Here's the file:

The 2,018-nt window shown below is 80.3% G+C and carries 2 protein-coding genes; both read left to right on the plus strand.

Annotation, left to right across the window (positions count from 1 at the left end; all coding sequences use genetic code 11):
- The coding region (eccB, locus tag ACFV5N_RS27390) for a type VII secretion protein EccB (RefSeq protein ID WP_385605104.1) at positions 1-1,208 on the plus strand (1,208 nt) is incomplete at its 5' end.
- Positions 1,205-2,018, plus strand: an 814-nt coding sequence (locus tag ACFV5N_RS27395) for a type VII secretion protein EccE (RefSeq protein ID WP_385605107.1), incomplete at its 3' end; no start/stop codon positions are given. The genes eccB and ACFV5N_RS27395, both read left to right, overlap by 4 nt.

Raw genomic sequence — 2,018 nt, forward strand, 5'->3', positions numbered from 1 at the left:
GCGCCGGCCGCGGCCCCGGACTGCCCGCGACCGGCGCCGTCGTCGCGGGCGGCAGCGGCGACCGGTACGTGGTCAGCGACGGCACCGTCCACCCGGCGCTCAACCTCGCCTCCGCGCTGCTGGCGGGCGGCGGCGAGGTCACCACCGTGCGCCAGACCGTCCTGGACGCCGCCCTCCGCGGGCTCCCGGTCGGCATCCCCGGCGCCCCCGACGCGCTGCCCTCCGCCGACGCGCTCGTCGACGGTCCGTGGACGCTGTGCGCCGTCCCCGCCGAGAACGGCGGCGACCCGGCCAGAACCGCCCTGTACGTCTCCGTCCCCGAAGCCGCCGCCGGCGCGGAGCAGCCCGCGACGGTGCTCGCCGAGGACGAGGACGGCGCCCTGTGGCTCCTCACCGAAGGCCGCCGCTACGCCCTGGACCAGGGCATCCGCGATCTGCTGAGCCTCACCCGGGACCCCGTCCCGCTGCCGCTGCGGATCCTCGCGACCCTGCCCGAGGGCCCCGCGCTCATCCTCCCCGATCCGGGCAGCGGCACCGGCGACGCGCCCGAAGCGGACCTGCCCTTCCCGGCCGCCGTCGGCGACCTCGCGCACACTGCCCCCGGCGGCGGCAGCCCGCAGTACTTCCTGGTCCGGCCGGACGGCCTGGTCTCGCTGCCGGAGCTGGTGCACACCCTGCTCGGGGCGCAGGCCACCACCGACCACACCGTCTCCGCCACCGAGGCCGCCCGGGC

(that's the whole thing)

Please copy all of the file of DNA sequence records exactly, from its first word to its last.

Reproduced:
The 2,018-nt window shown below is 80.3% G+C and carries 2 protein-coding genes; both read left to right on the plus strand.

Annotation, left to right across the window (positions count from 1 at the left end; all coding sequences use genetic code 11):
- The coding region (eccB, locus tag ACFV5N_RS27390) for a type VII secretion protein EccB (RefSeq protein ID WP_385605104.1) at positions 1-1,208 on the plus strand (1,208 nt) is incomplete at its 5' end.
- Positions 1,205-2,018, plus strand: an 814-nt coding sequence (locus tag ACFV5N_RS27395) for a type VII secretion protein EccE (RefSeq protein ID WP_385605107.1), incomplete at its 3' end; no start/stop codon positions are given. The genes eccB and ACFV5N_RS27395, both read left to right, overlap by 4 nt.

Raw genomic sequence — 2,018 nt, forward strand, 5'->3', positions numbered from 1 at the left:
GCGCCGGCCGCGGCCCCGGACTGCCCGCGACCGGCGCCGTCGTCGCGGGCGGCAGCGGCGACCGGTACGTGGTCAGCGACGGCACCGTCCACCCGGCGCTCAACCTCGCCTCCGCGCTGCTGGCGGGCGGCGGCGAGGTCACCACCGTGCGCCAGACCGTCCTGGACGCCGCCCTCCGCGGGCTCCCGGTCGGCATCCCCGGCGCCCCCGACGCGCTGCCCTCCGCCGACGCGCTCGTCGACGGTCCGTGGACGCTGTGCGCCGTCCCCGCCGAGAACGGCGGCGACCCGGCCAGAACCGCCCTGTACGTCTCCGTCCCCGAAGCCGCCGCCGGCGCGGAGCAGCCCGCGACGGTGCTCGCCGAGGACGAGGACGGCGCCCTGTGGCTCCTCACCGAAGGCCGCCGCTACGCCCTGGACCAGGGCATCCGCGATCTGCTGAGCCTCACCCGGGACCCCGTCCCGCTGCCGCTGCGGATCCTCGCGACCCTGCCCGAGGGCCCCGCGCTCATCCTCCCCGATCCGGGCAGCGGCACCGGCGACGCGCCCGAAGCGGACCTGCCCTTCCCGGCCGCCGTCGGCGACCTCGCGCACACTGCCCCCGGCGGCGGCAGCCCGCAGTACTTCCTGGTCCGGCCGGACGGCCTGGTCTCGCTGCCGGAGCTGGTGCACACCCTGCTCGGGGCGCAGGCCACCACCGACCACACCGTCTCCGCCACCGAGGCCGCCCGGGC